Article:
If you have installed Node-RED as a global npm package, you can use the node-red command:

$ node-red

Welcome to Node-RED

25 Feb 22:51:09 - [info] Node-RED version: v0.14.6
25 Feb 22:51:09 - [info] Node.js  version: v4.6.0
25 Feb 22:51:09 - [info] Loading palette nodes
25 Feb 22:51:10 - [warn] ------------------------------------------
25 Feb 22:51:10 - [warn] [rpi-gpio] Info : Ignoring Raspberry Pi specific node
25 Feb 22:51:10 - [warn] ------------------------------------------
25 Feb 22:51:10 - [info] Settings file  : /home/nol/.node-red/settings.js
25 Feb 22:51:10 - [info] User Directory : /home/nol/.node-red
25 Feb 22:51:10 - [info] Server now running at
25 Feb 22:51:10 - [info] Creating new flows file : flows_noltop.json
25 Feb 22:51:10 - [info] Starting flows
25 Feb 22:51:10 - [info] Started flows

You can then access the Node-RED editor at http://localhost:1880.

There are specific instructions available for certain hardware platforms:


You can now create your first flow.

Running from a local install - Linux & Mac OS X

The node-red command can still be accessed even if Node-RED hasn’t been installed as a global npm package.

If you have npm installed Node-RED, this script will be node_modules/node-red/bin/node-red, relative to the directory you ran npm install in. If you have installed from a release zip file, the script will be node-red-X.Y.Z/bin/node-red, relative to the directory you extracted the zip into.

First make the node-red start script executable:

chmod +x <node-red-install-directory>/bin/node-red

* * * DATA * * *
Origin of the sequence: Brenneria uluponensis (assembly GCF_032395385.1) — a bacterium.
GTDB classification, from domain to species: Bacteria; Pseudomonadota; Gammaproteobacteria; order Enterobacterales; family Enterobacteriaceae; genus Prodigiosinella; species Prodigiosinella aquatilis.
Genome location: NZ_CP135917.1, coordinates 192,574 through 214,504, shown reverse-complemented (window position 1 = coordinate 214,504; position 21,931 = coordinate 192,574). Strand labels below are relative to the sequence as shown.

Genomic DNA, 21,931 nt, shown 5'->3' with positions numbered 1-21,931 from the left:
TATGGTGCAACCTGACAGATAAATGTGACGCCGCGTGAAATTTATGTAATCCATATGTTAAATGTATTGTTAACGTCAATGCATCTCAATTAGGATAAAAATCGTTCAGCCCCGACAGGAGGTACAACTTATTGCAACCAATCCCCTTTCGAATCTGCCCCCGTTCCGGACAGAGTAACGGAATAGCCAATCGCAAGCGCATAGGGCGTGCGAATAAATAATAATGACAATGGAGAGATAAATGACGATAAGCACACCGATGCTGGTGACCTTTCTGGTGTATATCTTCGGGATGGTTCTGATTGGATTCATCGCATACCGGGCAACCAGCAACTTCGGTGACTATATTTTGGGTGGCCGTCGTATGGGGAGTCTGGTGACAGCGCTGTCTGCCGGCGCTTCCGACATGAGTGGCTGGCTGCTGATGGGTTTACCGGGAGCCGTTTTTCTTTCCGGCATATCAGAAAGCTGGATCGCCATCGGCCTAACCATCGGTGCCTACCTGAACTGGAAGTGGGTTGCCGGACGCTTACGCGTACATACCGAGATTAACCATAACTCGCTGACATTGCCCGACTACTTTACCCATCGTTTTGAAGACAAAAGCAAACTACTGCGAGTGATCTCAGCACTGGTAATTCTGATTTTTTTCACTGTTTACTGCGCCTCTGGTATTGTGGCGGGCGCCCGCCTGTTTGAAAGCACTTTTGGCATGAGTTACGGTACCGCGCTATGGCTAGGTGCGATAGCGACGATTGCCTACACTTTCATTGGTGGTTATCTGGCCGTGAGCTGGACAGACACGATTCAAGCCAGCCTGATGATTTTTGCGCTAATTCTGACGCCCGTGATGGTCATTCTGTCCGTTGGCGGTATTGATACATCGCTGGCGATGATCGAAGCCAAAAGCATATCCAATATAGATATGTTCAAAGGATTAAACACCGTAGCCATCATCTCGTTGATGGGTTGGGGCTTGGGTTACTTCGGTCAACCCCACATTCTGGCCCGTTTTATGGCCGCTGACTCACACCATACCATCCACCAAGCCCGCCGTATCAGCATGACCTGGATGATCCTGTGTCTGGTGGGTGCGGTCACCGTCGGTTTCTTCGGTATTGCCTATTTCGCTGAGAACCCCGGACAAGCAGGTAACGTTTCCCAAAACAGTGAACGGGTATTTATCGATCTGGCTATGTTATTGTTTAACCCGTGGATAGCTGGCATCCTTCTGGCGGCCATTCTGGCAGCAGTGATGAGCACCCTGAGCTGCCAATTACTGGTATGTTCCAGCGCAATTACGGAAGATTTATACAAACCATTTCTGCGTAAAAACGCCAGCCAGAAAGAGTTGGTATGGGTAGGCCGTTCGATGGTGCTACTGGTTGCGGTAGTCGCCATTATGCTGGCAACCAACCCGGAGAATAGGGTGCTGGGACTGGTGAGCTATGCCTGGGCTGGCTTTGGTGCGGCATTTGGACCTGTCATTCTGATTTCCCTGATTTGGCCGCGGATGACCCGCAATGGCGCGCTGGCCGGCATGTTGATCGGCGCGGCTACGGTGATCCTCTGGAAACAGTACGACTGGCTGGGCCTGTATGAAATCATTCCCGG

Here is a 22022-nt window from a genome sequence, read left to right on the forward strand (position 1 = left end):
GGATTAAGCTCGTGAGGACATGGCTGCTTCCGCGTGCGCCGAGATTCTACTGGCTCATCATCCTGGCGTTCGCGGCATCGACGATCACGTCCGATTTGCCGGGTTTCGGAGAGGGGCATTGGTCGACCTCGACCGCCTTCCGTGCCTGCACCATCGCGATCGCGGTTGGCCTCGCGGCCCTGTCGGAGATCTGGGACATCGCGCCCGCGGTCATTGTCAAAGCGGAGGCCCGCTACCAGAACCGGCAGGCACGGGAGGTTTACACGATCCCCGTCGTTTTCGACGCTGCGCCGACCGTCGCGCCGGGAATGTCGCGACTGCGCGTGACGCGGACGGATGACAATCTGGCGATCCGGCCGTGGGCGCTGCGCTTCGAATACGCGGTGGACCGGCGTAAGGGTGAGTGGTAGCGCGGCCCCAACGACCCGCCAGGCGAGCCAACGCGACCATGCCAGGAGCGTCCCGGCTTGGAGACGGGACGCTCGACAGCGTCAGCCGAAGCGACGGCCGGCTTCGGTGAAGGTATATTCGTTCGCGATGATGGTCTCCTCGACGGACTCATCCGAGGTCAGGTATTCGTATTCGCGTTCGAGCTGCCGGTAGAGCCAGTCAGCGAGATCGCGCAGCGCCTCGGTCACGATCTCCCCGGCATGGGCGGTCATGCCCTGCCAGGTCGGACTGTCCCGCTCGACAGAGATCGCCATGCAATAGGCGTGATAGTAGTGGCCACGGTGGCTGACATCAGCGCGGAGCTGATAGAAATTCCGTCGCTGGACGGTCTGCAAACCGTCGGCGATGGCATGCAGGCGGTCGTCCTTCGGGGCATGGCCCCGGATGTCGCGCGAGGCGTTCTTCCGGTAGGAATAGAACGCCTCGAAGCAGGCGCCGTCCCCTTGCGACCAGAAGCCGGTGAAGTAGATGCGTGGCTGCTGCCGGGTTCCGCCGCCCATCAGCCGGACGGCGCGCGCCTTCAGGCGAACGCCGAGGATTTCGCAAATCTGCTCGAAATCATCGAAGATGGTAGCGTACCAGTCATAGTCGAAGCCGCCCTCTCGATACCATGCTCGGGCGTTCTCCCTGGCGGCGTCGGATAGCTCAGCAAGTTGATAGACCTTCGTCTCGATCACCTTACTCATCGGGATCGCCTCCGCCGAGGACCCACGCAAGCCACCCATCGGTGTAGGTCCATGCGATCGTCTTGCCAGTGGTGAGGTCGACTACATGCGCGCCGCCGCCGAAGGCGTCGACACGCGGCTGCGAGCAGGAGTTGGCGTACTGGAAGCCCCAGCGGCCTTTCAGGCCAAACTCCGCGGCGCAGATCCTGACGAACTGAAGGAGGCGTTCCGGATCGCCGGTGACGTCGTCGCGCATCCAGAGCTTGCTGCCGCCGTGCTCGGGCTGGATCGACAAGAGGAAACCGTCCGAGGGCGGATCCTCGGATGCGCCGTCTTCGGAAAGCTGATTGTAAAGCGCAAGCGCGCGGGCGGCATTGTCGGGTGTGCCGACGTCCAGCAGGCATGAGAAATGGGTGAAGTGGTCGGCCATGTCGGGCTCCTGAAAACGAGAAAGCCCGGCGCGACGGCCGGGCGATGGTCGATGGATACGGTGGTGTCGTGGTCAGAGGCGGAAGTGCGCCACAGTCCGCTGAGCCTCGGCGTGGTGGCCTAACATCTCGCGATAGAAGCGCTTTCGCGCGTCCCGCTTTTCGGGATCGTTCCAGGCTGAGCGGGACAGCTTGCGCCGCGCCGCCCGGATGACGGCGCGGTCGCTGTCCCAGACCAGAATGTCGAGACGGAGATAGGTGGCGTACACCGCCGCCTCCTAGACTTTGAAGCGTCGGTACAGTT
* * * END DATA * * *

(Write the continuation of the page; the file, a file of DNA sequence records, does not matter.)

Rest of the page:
Then you can start Node-RED with:


Running from a local install - Windows

On Windows, run the following command from the same directory you ran npm install in, or that you extracted the release zip file:

node node_modules/node-red/red.js

Command-line usage

Usage: node-red [-v] [-?] [--settings settings.js] [--userDir DIR] [flows.json]

  -s, --settings FILE  use specified settings file
  -u, --userDir  DIR   use specified user directory
  -v                   enable verbose output
  -?, --help           show usage

Storing user data

By default, Node-RED stores your data in the directory $HOME/.node-red. For backwards compatibility reasons, if Node-RED detects user data in its install directory, it will use that instead. The upgrading documentation includes a section on migrating your data out of the Node-RED install directory.

To override what directory to use, the --userDir command-line option can be used.

Passing arguments to the underlying node.js process

There are occasions when it is necessary to pass arguments to the underlying node.js process. For example, when running on devices like the Raspberry Pi or BeagleBone Black that have a constrained amount of memory.

To do this, you must use the node-red-pi start script in place of node-red. Note: this script is not available on Windows.

Alternatively, if are running Node-RED using the node command, you must provide arguments for the node process before specifying red.js and the arguments you want passed to Node-RED itself.

The following two commands show these two approaches: